Anaheim Ducks: Will Bruce Boudreau Keep the RPG Line Together?

By Bobby Kittleberger

There’s a growing assumption that the Bobby Ryan fallout with the Anaheim Ducks has, at least for the meantime, been alleviated.

If this is true, then Ducks fans can breathe a sigh of relief and start to look forward to the upcoming 2012-2013 NHL season, where they will see all Anaheim’s star players in familiar colors. What they might not see, are Anaheim’s star players on familiar lines.

Bruce Boudreau has never been shy about moving his top scorers to other lines, especially in regards to Ryan, who spent time last year on all four lines. The concept is that as a coach you divide up your talented players more evenly between the top three lines, then designate your fourth line as the “checking” or “energy” line. For lack of a better term you could say he’s, “spreading the wealth around”.

The effectiveness of this method is still up for debate, and in Anaheim’s case, things haven’t looked too good. Offensive output for Ryan Getzlaf and Corey Perry went down significantly last season, and though Ryan maintained his usual 30-ish goals and 60-ish points, the Ducks as a whole struggled offensively, both 5 on 5 and on the powerplay.

The Ducks powerplay took an incredible nose dive last season, plunging from being tied for second in 2010-2011, to 21st in 2011-2012. Could it be that breaking up the RPG line isn’t good for the Ducks offense as a whole? Traditionally on the power play, Ryan would play on a line with both Perry and Getzlaf (and sometimes Teemu Selanne) who were his most typical linemates. However last season we saw Ryan on the second power play unit with a mix of Andrew Cogliano, Niklas Hagman, Saku Koivu and some randon youngsters. Is it possible that the mixing up the lines so much could have caused problems with chemistry on the power play as well?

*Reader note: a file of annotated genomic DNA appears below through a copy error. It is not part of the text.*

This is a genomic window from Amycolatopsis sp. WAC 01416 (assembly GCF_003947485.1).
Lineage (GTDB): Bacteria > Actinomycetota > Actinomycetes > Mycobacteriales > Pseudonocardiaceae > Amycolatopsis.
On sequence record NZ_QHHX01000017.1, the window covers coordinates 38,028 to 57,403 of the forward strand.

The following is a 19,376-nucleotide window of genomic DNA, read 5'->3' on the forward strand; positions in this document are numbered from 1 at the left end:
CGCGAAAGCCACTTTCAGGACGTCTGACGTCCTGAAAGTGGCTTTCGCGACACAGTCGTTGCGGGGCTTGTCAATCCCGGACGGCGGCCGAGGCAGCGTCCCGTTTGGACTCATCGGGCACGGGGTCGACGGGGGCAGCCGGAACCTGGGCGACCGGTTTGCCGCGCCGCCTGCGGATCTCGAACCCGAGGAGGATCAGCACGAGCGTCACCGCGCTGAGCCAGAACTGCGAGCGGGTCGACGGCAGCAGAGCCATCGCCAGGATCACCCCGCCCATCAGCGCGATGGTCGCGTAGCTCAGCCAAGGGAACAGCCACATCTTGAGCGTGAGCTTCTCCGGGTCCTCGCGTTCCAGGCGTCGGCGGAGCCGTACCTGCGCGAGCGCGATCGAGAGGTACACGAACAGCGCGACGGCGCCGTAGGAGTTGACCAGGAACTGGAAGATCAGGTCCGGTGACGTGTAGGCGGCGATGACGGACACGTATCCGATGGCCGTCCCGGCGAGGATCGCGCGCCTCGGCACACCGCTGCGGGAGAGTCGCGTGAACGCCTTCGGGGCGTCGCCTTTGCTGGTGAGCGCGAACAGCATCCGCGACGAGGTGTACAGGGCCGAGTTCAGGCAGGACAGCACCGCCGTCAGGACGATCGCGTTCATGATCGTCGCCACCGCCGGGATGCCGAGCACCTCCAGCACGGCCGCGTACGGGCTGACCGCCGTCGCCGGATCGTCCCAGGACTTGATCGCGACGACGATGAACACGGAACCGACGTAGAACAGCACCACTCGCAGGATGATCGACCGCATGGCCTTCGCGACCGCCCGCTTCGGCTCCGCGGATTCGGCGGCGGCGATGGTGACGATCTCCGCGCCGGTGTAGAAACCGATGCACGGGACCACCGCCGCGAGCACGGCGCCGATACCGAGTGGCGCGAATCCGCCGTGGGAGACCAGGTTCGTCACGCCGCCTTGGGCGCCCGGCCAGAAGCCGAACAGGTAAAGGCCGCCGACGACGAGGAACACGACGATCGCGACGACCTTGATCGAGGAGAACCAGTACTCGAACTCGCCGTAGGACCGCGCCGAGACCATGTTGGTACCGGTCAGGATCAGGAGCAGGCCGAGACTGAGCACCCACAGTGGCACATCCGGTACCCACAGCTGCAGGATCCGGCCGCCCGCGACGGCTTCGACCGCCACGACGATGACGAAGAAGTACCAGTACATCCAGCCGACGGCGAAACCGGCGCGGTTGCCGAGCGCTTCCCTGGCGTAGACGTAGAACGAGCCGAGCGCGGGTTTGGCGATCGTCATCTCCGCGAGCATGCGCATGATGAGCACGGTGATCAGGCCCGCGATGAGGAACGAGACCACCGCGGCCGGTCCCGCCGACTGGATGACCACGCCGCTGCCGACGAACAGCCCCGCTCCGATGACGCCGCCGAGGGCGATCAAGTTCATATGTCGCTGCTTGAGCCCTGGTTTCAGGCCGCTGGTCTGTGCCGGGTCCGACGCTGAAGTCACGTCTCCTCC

You can’t argue with results, and last year, the Ducks’ results weren’t so great, especially considering their powerful offensive talent.

So what will Boudreau do this year? He has largely the same group of players that he started with, minus a few depth guys in the departed Hagman and Jason Blake. Those guys will likely be replaced with the up and coming Kyle Palmieri and Emerson Etem. Even if the output from these guys is higher than expected, not a whole lot will have changed on Anaheim’s depth chart in terms of scoring threats. Since this will be the first full season with Boudreau behind the Ducks bench, why would we expect him to change his strategy before being allowed a full season to implement it? We shouldn’t and as much as it might be painful to watch the beloved RPG line dismantled after a couple losses, it shouldn’t be surprising.

The theory that spreading out your offensive talent results in more offense over each line, only makes sense if you view your players in terms of isolated success. That’s not to say that Boudreau doesn’t have a healthy understanding of what it takes to develop chemistry between line mates, but he did have Alexander Ovechkin and Niklas Backstrom in Washington. It’s just a matter of style really. With the speed game of the Capitals, Ovechkin and Backstrom just had a way of making the players around them better. That’s not the style in Anaheim. The RPG line was built up as unit. They’ve always functioned that way, and they’re just not the same players when they’re going solo. Again, that’s not a knock on their ability, or a knock on the Caps style. It’s just the way things were setup.

Regardless of what Boudreau decides, one thing is for sure: He’ll change the landscape of the Ducks offense. He’s a speed guy, and not nearly as defensive minded as Randy Carlyle was. Whether Getzlaf, Perry and Ryan can accomplish that better on one line, or separately is yet to be seen, and odds are, Boudreau will try both methods. I wouldn’t be surprised though if he has far more patience for the three scoring line approach. Only time will tell.

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